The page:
The Lesson In Tactics From Charlottesville

Yesterday’s Charlottesville post was mostly concerned with the event as a whole from a legal and constitutional standpoint. And on that score, Unite The Right, who were there protesting the removal of a Robert E. Lee statue were expressing a first amendment right, and had gotten the OK of the authorities. Any violence that occurred was because Antifa ‘counter-protesters’ showed up with the explicit intent to bring the ruckus. The police and the government, perhaps deliberately, did little to prevent the powder keg from exploding. The authorities are ultimately responsible for spiral of violence that followed.

That doesn’t mean Richard Spencer and company can be proud of themselves for the events of the weekend. They made a substantial tactical error by continuing to permit the Nazi LARPing, even feeding into it with some of the visuals from the torch rally the night before. As I said in the post yesterday: if you actually want to win the long run, where winning is restoring America to her former greatness, extolling the virtues of 1930s German National Socialism is an odd way to do it, to put it mildly. Continue reading “The Lesson In Tactics From Charlottesville”

On the Violence in Charlottesville

My take on what happened in Charlottesville:

Whatever you think of Unite the Right, or the demonstration against the removal of a Robert E. Lee statue, they had a lawful and constitutional right to stage a peaceful rally. The only reason violence “broke out” was because Antifa operate on the principle of “We don’t like you so you can’t associate, so we’ll stop you from associating by any means necessary.” This is unlawful.

To the extent to which there were Nazi cosplayers among the Unite the Right crowd is almost irrelevant. This is the United States of America, one has the right to express his or herself, no matter how terrible that expression is. Furthermore, and I reiterate – the Unite the Right crowd went through the proper channels, obtained a permit to demonstrate, working with the authorities to guarantee a safe environment. Antifa did not.

The Antifa “counter-protesters” went there with the express purpose of breaking up a legitimate, constitutionally backed assembly of individuals. That is a crime, an infringement on the rights of others. Doubly so when the means of breaking up said assembly was through violence.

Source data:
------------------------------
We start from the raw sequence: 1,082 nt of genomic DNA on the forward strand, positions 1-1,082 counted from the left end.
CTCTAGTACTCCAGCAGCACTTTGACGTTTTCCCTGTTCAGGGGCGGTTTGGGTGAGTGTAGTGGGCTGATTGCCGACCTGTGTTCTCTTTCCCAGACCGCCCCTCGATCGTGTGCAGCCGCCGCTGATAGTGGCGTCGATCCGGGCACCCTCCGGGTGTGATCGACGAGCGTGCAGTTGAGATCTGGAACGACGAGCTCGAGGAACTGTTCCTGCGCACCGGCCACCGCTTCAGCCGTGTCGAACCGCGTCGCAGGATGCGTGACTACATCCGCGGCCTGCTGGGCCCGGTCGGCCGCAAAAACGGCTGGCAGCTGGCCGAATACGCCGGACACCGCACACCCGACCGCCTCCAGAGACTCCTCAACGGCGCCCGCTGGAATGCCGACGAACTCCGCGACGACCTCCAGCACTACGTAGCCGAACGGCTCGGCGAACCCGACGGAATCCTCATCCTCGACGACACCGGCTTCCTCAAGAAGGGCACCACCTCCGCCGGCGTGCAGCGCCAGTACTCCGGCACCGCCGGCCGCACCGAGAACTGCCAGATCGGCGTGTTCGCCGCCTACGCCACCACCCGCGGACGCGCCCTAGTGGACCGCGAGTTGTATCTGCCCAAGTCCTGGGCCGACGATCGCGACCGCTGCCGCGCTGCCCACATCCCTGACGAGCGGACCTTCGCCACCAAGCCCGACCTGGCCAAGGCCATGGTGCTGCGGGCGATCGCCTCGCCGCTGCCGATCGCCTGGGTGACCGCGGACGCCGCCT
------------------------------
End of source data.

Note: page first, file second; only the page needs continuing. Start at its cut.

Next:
Antifa responding to a rally it doesn’t like

Now, the argument leveled by Antifa is that the mere existence of Unite the Right/white nationalists/whatever is itself a violent act. Indeed, anyone who voices opinions to the right of Lenin is lumped together by Antifa as dispensers of ‘hate speech,’ and thus violent actors against whom counter-violence is acceptable, and even honorable. These are communists after all, and they don’t shy away from it, with hammer and sickle flags flying high above their congregations, and propaganda posters which highlight the influence of the intellectual progenitor of the movement, Bolshevism. Continue reading “On the Violence in Charlottesville”

Reality Doesn’t Care About Feelings, Vol. 7 – James Damore v Goolag

In 1957, Chairman Mao said the following during a speech in Peking:

Letting a hundred flowers blossom and a hundred schools of thought contend is the policy for promoting progress in the arts and the sciences and a flourishing socialist culture in our land.

The speech was intended to encourage Chinese intellectuals to voice their criticism of the Chinese system, such that it could be improved. What ended up happening was that the outpouring of dissent against the Communist regime was used as evidence in the sentencing of those intellectuals to hard labor and prison for crimes against the regime.

The period was known as the Hundred Flowers Campaign. The recent case of Google engineer James Damore and his viral memo has parallels to what happened during that campaign. Google’s Vice President of Diversity, Integrity & Governance, Danielle Brown released a statement in response to the memo, part of which contained the following:

Diversity and inclusion are a fundamental part of our values and the culture we continue to cultivate. We are unequivocal in our belief that diversity and inclusion are critical to our success as a company, and we’ll continue to stand for that and be committed to it for the long haul. As Ari Balogh said in his internal G+ post, “Building an open, inclusive environment is core to who we are, and the right thing to do. ‘Nuff said.”

Like Mao, Brown was effusive in the praise for multiple viewpoints, openness, and inclusion, which she described as ‘critical to our success as a company.’

Yet, Damore’s views clearly were not acceptable, both internally and to the public as word of the memo started to spread. Continue reading “Reality Doesn’t Care About Feelings, Vol. 7 – James Damore v Goolag”